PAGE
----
Compete Like You Practice or Practice Like You Compete?

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By Dr. Jim Taylor

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One of the first questions that I ask athletes and coaches I work with is: Should you compete like you train or train like you compete? By far, the most frequent response is: You should compete like you train. This answer seems perfectly reasonable if you think about it. When you train, you’re relaxed, feel no pressure, and are only focused on performing your best. Why wouldn’t you want to do that in a competition?

And, in an ideal world, I would agree. But we don’t live (or compete) in an ideal world. The reality is that there is one huge difference between training and competitions: Competitions matters! How well you perform in training, for example, whether you win, in training doesn’t matter. And the fact that competitions matters brings with it all sorts of baggage related to expectations, focusing on results, comparing yourself with other athletes, and fear of failure. That’s why so many athletes train much better than they compete. And, as we all know, one of the great challenges for athletes is translating their training performances into competitive results. This barrier is also one of the top-3 reasons why athletes come to me for help.

So, my initial reaction to the seemingly obvious answer that you should compete like you train is that you can’t… unless. What’s the unless? Unless you train like you compete!

As I’ve noted in a previous post, one of your most significant goals on when you compete is to be as prepared as you can be to perform your best. Think about everything you do to get prepared for a competition:

  • Good night’s sleep
  • Nutritious pre-competitive meal
  • Physical warm-up
  • Sports warm-up
  • Review technique, tactics, and game plan
  • Pre-competitive routine: equipment, physical, mental

Now, let me introduce you to two essential rules for sports success that makes it an absolute requirement for you to train like you compete so you can compete like you train.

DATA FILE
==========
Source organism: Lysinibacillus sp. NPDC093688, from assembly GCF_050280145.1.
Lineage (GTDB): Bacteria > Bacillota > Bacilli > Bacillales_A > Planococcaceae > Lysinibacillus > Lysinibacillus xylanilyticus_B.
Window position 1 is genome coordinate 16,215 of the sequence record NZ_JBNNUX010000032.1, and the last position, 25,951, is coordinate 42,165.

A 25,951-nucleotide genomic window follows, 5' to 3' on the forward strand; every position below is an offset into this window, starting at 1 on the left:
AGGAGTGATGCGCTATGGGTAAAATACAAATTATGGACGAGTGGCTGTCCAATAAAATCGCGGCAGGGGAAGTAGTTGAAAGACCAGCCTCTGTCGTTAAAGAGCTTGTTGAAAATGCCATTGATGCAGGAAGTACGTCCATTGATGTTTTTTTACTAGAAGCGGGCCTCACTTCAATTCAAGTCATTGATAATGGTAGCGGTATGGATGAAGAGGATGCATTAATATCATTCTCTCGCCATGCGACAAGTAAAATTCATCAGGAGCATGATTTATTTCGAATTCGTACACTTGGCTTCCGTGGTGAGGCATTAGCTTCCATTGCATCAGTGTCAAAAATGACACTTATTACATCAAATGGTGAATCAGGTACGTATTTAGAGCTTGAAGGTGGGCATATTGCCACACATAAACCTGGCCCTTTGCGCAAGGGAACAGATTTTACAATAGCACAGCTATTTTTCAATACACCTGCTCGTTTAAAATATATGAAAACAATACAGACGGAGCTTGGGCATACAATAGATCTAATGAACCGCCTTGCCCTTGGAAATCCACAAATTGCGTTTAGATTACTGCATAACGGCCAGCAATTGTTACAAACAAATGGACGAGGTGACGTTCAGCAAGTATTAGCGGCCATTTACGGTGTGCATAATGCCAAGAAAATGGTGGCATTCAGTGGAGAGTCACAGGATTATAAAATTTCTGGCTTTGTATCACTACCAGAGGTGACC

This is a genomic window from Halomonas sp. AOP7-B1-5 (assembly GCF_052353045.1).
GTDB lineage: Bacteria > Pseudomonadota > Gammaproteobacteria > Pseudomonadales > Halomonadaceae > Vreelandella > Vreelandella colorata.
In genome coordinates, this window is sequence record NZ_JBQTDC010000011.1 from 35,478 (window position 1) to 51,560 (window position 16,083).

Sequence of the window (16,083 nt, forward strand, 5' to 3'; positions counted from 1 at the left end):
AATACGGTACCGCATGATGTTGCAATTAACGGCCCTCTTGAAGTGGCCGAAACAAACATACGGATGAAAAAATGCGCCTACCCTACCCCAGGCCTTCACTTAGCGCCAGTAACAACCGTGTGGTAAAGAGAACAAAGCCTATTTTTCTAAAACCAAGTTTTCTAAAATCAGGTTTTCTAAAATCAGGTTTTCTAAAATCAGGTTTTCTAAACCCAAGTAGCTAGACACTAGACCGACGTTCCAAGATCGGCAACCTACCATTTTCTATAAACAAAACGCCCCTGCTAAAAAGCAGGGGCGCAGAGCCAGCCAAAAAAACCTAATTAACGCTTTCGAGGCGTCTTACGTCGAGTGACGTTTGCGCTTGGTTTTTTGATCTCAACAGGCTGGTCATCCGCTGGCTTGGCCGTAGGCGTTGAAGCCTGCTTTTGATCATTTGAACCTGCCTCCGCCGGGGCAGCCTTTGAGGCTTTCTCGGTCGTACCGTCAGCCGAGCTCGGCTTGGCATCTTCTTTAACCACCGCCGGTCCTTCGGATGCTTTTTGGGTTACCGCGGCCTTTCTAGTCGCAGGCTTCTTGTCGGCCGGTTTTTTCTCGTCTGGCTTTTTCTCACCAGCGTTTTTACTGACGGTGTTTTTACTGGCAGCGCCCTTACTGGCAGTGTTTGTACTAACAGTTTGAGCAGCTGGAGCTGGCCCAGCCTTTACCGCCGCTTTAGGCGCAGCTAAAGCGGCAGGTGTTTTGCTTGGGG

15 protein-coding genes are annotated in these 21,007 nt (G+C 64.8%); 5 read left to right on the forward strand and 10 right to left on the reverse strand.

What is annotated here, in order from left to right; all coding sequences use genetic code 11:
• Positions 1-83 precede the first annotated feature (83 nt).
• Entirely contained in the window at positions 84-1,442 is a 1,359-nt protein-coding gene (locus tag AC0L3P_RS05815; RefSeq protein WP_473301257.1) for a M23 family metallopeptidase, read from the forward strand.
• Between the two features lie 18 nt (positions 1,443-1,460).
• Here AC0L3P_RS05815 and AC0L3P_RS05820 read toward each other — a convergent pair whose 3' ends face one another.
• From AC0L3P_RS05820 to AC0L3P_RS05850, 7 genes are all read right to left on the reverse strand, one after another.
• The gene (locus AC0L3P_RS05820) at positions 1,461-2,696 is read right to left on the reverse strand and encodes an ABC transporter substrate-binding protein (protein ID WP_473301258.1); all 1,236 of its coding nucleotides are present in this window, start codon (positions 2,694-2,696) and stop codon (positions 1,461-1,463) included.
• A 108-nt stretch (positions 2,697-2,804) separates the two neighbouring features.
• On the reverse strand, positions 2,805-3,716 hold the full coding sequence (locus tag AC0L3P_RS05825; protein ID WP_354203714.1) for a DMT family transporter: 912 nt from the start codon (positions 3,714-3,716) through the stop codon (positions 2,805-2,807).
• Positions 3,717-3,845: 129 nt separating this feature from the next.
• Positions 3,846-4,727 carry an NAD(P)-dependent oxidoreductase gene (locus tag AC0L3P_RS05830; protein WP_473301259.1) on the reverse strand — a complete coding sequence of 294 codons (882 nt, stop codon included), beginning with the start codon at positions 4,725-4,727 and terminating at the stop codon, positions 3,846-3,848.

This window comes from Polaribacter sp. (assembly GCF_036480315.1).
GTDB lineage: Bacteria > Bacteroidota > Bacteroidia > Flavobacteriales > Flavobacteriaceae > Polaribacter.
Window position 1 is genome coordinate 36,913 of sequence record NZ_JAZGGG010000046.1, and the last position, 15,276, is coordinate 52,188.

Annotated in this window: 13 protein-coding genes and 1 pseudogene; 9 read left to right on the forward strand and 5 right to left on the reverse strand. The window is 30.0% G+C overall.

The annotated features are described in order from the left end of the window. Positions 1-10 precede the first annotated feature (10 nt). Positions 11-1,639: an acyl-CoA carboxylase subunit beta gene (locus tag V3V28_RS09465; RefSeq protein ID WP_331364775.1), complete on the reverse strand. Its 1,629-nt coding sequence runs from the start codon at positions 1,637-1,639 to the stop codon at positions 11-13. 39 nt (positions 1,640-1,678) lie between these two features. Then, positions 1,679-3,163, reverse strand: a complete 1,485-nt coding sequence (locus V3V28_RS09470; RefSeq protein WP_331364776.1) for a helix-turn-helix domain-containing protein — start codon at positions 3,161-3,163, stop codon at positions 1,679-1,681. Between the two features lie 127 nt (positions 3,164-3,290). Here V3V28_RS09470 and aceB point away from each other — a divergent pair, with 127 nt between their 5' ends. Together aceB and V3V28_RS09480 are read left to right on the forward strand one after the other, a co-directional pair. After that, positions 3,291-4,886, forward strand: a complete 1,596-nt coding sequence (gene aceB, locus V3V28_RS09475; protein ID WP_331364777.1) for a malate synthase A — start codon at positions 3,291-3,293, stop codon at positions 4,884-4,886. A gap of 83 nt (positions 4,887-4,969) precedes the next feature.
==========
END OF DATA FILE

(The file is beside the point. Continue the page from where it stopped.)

First, whatever you do in competitions, you must first do in training. This too seems obvious, yet is often neglected by athletes. Have you ever tried something new on the day of a competition that you’ve never done in training? Hopefully not, but if you had, it probably didn’t work very well for you because if you haven’t practiced it in training, there’s no way that it will work in a competition. If you want to perform technically and tactically well in competitions, you better get that technique and those tactics down in training first. The same holds true for every other aspect of your competitive preparations, whether physical or mental readiness.

Second, whatever you do in training is what you will do in a competition. Ideally, the purpose of training is to develop effective skills and habits that will translate into great performances in competitions. But here’s the problem: athletes often practice bad skills and habits in training. For example, if you practice bad technique in training (not intentionally, of course), that’s what you become good at (you get good at being bad!) and that’s what comes out in the competition.

Whether you practice good or bad skills and habits doesn’t just apply to technique and tactics. It has a huge impact on your mental preparation as well. Here’s a common example that drives me absolutely crazy when I work with athletes. As I described above, on the day of a competition, you go to elaborate lengths to prepare for your competitive performances. Yet, in training, I see athletes sitting around and chatting it up with their teammates right up until they begin practicing and during breaks in training as well. What these athletes are doing is developing the skills and habits of performing at about 70 percent focus and intensity. So, in competitions, what happens? Either they compete at 70 percent focus and intensity or they try to kick it up to 100 percent focus and intensity, but their mind and body explode because they’re not used to performing at that level of focus and intensity.

So think about what you do in competitions to get ready and do the same things in training. For example, do a good physical warm-up, review your tactics, get your body moving, and do mental imagery. Of course, you don’t have to go through a lengthy routine, but you should shrink it down to a 1-2 minute version of your pre-competitive routine.

With all that said, let us return to my original question: Should you compete like you train or train like you compete? My answer is a resounding “YES!” You should train like you compete so you can compete like you train. The more you can make training like a competition, the more you will ingrain in your mind and body the skills and habits to perform your best in competition.

The ultimate goal of which is that when you get to a competition, your mind and body automatically do what you do in training and you will perform at your highest level in the competition just like you do in training.

Read more here:: Huffintonpost

    

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